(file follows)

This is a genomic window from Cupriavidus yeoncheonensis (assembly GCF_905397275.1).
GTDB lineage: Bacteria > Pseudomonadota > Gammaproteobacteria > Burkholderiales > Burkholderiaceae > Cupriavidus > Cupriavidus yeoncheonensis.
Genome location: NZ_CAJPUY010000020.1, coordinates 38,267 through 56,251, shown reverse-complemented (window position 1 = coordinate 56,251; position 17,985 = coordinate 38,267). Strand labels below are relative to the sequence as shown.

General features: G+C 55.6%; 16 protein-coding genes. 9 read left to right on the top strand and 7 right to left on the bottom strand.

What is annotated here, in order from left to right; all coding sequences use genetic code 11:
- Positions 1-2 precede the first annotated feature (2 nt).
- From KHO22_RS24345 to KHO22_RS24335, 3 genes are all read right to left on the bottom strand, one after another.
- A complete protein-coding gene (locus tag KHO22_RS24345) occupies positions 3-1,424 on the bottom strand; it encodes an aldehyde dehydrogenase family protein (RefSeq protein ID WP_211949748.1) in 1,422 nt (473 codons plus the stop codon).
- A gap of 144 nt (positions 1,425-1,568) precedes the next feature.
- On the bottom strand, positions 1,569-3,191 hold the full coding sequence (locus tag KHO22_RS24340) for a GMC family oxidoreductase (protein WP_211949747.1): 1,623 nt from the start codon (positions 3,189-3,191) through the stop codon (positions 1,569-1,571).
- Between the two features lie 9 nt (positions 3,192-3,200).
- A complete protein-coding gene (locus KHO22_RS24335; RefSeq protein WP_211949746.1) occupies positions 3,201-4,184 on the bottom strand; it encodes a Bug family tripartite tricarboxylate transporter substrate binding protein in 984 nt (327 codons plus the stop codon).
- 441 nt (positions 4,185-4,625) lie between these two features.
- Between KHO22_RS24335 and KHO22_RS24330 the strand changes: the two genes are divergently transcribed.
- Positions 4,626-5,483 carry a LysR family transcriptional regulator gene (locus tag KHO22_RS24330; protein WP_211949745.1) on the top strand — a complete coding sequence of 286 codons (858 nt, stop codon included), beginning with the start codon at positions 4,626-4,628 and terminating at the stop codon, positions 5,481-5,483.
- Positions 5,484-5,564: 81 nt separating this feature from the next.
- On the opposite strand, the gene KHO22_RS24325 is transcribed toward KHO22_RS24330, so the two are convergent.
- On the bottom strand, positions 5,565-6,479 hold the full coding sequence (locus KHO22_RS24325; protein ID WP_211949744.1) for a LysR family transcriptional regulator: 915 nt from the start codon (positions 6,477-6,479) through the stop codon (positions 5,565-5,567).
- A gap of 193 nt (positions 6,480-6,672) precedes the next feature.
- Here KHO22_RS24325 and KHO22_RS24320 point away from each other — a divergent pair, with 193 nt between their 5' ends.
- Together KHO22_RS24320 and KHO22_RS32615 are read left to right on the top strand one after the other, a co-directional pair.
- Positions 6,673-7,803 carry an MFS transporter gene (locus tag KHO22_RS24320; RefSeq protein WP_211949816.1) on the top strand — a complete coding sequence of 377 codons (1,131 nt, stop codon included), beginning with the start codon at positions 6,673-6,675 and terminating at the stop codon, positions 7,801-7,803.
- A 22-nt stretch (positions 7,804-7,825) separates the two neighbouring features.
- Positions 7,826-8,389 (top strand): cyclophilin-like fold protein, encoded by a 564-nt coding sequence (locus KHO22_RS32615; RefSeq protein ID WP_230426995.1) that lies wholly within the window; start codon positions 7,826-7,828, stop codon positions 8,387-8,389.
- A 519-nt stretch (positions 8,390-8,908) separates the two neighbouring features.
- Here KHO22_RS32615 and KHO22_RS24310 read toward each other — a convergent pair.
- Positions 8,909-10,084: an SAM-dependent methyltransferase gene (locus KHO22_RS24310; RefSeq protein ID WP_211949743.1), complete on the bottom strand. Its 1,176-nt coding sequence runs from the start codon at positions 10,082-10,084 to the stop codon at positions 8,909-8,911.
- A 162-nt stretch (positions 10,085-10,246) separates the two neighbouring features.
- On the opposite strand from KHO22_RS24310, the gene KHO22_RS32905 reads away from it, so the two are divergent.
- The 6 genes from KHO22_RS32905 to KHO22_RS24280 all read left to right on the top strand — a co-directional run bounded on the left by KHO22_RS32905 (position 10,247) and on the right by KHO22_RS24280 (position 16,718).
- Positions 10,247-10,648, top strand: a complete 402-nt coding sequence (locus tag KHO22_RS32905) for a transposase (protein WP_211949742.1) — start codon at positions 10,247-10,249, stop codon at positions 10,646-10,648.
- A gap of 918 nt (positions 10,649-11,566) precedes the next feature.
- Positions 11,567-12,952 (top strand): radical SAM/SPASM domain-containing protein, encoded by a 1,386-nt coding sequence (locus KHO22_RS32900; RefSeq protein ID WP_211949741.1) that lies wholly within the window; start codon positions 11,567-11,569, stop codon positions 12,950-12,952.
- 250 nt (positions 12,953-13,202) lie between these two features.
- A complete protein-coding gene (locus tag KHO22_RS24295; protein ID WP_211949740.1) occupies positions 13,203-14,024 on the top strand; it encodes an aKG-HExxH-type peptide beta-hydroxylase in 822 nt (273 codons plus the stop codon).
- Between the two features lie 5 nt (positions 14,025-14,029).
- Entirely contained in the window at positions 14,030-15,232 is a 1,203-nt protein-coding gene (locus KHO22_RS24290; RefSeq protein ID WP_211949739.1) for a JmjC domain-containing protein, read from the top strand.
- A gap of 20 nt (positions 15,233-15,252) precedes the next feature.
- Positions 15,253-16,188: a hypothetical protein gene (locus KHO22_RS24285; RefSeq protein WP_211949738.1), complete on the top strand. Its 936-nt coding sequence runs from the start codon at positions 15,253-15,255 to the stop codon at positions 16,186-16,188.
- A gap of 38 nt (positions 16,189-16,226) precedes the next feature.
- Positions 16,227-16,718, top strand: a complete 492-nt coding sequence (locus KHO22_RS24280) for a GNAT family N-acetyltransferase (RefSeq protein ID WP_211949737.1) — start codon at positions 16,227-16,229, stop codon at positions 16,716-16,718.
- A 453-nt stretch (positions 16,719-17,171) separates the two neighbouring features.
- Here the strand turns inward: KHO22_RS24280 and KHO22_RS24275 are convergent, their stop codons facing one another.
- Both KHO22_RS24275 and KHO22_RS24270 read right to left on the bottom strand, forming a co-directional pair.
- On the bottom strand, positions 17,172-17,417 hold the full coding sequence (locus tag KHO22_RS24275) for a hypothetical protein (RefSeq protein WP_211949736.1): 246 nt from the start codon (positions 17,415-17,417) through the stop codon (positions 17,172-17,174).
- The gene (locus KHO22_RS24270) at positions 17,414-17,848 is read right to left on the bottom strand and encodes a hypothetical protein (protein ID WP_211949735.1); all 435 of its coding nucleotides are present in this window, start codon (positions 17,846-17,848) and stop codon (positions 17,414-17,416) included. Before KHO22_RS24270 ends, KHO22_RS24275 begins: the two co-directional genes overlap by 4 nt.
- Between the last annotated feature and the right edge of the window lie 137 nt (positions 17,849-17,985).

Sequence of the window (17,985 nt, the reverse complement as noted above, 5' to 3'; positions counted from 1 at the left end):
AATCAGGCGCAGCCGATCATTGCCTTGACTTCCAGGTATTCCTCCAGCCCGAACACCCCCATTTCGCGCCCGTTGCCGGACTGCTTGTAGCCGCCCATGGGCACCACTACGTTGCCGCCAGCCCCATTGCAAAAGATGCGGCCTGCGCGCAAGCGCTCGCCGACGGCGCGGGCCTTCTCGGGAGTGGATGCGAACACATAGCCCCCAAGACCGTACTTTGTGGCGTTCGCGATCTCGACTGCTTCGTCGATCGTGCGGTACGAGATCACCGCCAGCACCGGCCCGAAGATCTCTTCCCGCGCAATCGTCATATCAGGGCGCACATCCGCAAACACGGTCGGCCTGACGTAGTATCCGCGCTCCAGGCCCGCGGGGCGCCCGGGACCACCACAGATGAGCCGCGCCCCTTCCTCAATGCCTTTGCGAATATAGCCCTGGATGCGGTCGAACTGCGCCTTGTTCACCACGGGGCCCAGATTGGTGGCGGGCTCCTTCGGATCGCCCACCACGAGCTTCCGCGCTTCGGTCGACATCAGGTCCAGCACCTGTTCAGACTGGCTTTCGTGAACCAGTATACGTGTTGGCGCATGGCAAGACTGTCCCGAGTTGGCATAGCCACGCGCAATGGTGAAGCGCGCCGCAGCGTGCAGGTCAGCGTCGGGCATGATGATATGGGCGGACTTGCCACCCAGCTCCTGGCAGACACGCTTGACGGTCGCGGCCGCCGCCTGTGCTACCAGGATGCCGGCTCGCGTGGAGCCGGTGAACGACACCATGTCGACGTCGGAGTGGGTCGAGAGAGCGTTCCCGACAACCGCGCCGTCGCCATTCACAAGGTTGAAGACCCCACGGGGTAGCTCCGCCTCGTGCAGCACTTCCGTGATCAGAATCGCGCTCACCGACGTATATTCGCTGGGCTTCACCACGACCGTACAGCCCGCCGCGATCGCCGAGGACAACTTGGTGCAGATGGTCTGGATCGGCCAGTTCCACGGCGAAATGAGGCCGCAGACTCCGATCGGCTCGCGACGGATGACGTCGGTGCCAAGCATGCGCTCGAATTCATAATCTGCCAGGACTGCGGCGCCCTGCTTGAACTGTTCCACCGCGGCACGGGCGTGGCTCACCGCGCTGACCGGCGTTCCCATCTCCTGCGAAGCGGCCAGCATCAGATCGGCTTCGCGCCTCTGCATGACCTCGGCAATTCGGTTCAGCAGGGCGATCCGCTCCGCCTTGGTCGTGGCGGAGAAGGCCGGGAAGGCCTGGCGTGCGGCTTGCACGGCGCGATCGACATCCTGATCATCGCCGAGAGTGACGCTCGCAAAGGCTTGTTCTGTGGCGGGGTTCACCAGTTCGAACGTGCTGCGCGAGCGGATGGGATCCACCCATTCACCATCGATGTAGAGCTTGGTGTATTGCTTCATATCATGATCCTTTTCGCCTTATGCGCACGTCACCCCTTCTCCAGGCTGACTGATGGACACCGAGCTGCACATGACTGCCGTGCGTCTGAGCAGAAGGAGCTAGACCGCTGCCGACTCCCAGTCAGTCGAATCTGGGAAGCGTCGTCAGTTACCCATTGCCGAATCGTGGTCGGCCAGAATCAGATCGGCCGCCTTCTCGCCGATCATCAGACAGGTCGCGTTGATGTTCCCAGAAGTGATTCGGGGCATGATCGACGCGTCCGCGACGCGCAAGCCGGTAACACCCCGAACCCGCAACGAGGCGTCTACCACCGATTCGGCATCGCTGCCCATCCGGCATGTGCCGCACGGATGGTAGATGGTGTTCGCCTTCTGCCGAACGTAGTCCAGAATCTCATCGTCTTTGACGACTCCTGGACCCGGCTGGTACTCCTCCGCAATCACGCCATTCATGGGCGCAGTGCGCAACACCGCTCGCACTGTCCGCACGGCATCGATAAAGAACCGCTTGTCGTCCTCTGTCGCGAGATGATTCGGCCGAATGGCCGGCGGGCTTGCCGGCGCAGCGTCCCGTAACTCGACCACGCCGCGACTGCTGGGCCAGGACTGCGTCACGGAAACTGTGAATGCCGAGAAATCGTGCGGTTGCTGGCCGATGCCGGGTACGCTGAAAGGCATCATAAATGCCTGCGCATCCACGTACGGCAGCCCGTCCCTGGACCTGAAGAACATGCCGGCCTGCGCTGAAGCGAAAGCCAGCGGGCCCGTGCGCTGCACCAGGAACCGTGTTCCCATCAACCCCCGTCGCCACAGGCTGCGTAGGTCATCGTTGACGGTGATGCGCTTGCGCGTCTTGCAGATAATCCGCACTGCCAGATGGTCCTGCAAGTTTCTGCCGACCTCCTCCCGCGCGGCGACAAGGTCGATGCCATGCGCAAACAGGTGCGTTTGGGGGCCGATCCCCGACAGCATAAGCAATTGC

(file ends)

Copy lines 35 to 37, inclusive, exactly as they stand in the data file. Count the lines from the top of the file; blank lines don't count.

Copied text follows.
- A complete protein-coding gene (locus tag KHO22_RS24295; protein ID WP_211949740.1) occupies positions 13,203-14,024 on the top strand; it encodes an aKG-HExxH-type peptide beta-hydroxylase in 822 nt (273 codons plus the stop codon).
- Between the two features lie 5 nt (positions 14,025-14,029).
- Entirely contained in the window at positions 14,030-15,232 is a 1,203-nt protein-coding gene (locus KHO22_RS24290; RefSeq protein ID WP_211949739.1) for a JmjC domain-containing protein, read from the top strand.